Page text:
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Killer’s appeal comes down to judge’s notes or trial transcript

Md. high court grants post-conviction review

Court of Appeals Chief Judge Mary Ellen Barbera. (File photo)

Court of Appeals Chief Judge Mary Ellen Barbera. (File photo)

A convicted killer’s bid for a new trial could depend on whether a judge’s notes or a court reporter’s transcript is to be believed.

Maryland’s top court on Friday unanimously ordered a review of Mark Edmund Christian II’s February 2012 trial to determine if now-retired Harford County Circuit Judge Stephen Waldron properly instructed the jury, as he states in a recent affidavit, or delivered a constitutionally invalid instruction, as reflected by the trial transcript.

The written transcript recorded Waldron as having told the jurors they are “judges of both the law and the facts,” an instruction at odds with the Maryland high court’s May 2012 admonition in Unger v. State that telling jurors – the fact-finders – that they are judges of the law constitutes a “structural error” warranting reversal. Waldron, in his affidavit, stated he gave a different, proper instruction and that the court reporter posted outdated instructions rather than recording the instructions as given.

In sending the case back for post-conviction review, the Court of Appeals said the prosecution and Christian’s defense counsel must have an opportunity to present documents and witnesses to enable the circuit court  to determine “what the trial judge did, or did not, include in his instructions to the jury.”.

“The fight does continue for Mr. Christian,” his appellate attorney, Rosa Gross, said Monday. “We’ll just have to see what happens over there and see where it goes.”

After receiving Waldron’s instructions, the Harford County Circuit Court jury convicted Christian of first-degree murder in the 2007 shooting death of Robert Hemphill at an Aberdeen motel. The jury also found Christian guilty of attempted armed robbery, conspiracy to commit armed robbery and use of a handgun in a violent crime.

Waldron sentenced Christian to life in prison plus 30 years.

The Court of Appeals’ order for review displaced a lower court’s ruling that Christian’s convictions and sentence be overturned and a new trial given based on the improper instruction as recorded in the transcript.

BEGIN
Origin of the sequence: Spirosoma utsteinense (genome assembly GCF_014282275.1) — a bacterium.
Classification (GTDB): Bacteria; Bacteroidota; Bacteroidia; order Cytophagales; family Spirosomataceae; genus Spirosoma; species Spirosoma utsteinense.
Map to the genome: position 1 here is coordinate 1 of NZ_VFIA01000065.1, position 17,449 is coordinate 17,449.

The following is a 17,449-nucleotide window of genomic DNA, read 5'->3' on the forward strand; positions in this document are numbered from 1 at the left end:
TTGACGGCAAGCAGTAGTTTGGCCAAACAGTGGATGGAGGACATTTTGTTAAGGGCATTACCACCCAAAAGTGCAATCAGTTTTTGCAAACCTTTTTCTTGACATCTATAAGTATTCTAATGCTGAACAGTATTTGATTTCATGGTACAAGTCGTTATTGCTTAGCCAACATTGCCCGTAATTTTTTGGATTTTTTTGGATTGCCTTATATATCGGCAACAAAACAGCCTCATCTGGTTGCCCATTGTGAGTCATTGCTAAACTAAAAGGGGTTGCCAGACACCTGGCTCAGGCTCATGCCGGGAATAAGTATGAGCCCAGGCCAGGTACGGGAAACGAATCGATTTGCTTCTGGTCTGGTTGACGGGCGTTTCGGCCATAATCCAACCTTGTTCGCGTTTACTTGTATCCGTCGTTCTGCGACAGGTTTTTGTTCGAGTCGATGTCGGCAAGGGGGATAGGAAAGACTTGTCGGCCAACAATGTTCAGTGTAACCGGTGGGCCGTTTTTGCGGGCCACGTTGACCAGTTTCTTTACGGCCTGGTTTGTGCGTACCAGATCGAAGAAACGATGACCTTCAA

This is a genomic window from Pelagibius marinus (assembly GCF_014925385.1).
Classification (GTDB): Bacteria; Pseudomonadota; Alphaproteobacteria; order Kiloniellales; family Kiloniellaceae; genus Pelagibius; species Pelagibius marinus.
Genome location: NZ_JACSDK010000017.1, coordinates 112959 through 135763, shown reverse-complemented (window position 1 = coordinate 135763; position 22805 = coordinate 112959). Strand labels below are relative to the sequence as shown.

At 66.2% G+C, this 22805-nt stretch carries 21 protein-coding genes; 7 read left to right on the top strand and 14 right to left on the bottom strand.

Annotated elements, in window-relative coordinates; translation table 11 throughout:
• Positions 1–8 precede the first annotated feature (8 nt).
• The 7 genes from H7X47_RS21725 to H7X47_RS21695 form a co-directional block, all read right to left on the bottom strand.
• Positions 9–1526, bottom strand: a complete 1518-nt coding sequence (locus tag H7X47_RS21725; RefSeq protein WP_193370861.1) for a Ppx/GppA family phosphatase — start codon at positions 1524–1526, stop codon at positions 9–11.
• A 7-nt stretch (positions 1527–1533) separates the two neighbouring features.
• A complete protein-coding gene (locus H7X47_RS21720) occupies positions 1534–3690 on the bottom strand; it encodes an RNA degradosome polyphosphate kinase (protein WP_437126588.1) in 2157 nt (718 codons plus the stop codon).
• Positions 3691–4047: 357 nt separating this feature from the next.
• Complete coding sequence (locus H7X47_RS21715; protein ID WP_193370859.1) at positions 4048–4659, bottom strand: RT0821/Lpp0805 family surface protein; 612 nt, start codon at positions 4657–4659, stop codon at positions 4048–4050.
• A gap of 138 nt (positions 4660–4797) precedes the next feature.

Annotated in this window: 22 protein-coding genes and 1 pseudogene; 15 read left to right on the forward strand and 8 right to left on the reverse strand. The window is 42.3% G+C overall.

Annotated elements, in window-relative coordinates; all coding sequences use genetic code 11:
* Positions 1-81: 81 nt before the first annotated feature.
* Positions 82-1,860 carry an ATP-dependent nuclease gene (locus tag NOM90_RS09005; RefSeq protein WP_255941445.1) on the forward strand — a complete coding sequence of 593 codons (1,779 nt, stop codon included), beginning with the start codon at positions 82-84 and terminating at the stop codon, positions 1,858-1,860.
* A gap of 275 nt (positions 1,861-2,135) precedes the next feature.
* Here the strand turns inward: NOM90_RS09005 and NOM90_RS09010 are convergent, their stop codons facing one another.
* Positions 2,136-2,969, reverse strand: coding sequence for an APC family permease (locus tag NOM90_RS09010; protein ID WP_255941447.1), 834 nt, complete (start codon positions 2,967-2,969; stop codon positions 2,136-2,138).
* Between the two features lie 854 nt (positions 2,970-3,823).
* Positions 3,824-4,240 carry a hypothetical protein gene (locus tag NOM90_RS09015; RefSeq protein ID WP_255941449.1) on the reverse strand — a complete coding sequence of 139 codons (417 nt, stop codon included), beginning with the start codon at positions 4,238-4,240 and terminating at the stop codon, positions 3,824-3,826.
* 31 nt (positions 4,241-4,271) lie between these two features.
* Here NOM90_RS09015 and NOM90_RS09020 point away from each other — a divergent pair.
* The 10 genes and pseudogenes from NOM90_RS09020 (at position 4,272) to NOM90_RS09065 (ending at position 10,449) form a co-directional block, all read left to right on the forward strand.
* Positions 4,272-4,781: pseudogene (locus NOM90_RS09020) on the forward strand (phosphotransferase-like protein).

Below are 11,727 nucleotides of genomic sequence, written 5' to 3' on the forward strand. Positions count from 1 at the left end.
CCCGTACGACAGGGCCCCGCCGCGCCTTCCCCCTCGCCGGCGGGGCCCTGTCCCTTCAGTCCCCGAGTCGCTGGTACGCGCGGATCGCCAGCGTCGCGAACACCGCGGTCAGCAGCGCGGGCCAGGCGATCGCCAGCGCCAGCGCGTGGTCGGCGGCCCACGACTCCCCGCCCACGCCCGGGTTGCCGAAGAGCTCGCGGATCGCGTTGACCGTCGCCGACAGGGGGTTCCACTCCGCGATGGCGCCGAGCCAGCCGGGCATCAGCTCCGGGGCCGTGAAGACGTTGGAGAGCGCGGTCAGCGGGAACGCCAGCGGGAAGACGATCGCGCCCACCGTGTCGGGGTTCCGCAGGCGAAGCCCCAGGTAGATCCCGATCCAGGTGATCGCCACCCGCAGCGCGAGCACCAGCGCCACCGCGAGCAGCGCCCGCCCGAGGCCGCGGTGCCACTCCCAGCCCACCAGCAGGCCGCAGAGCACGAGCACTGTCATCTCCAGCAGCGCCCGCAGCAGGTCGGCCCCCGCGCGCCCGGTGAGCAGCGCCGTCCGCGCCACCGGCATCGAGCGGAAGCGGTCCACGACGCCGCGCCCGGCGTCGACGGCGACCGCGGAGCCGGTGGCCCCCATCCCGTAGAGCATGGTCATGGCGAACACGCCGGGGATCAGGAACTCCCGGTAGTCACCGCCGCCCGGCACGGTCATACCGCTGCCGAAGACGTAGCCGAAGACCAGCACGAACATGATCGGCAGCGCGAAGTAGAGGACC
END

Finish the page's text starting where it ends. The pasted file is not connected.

In that now-vacated ruling, the Court of Special Appeals declined to accept the state’s argument that the transcript was incorrect. The intermediate court said Maryland’s procedural rules require that a correction to a court reporter’s transcript be by affidavit and the state had not provided one.

After the ruling, the state provided the judge’s affidavit to the Court of Appeals in time for oral arguments in April.

At arguments, Gross argued that the judge’s affidavit should be barred due to belated filing by the state. To permit the state to cite the affidavit would be unfair to Christian because witnesses’ memories of what the judge said at the 2012 trial would be faulty, added Gross, of A.Y. Gross LLC in Pikesville.

But the Court of Appeals said the state did not act improperly, noting that prosecutors alerted lower courts of the trial judge’s position, though the prosecution did not yet have his affidavit.

“Nothing in the record suggests that, prior to the trial judge’s communication, the state knew or should have known about this issue and declined to act on it,” Chief Judge Mary Ellen Barbera wrote. “We glean no ‘unreasonable delay’ from such facts.”

As for faulty memories, the Court of Appeals said the justice system is designed to protect against them through cross-examination.

“All memory is inherently suspect,” Barbera wrote.

“Every party in court faces that reality,” she added. “Were memory issues alone enough to preclude further fact finding, the judicial system’s ultimate objective of ‘ascertaining the truth’ would be compromised.”

The Court of Appeals rendered its decision and ordered post-conviction review in State of Maryland v. Mark Edmund Christian II, No. 68, September Term 2018.

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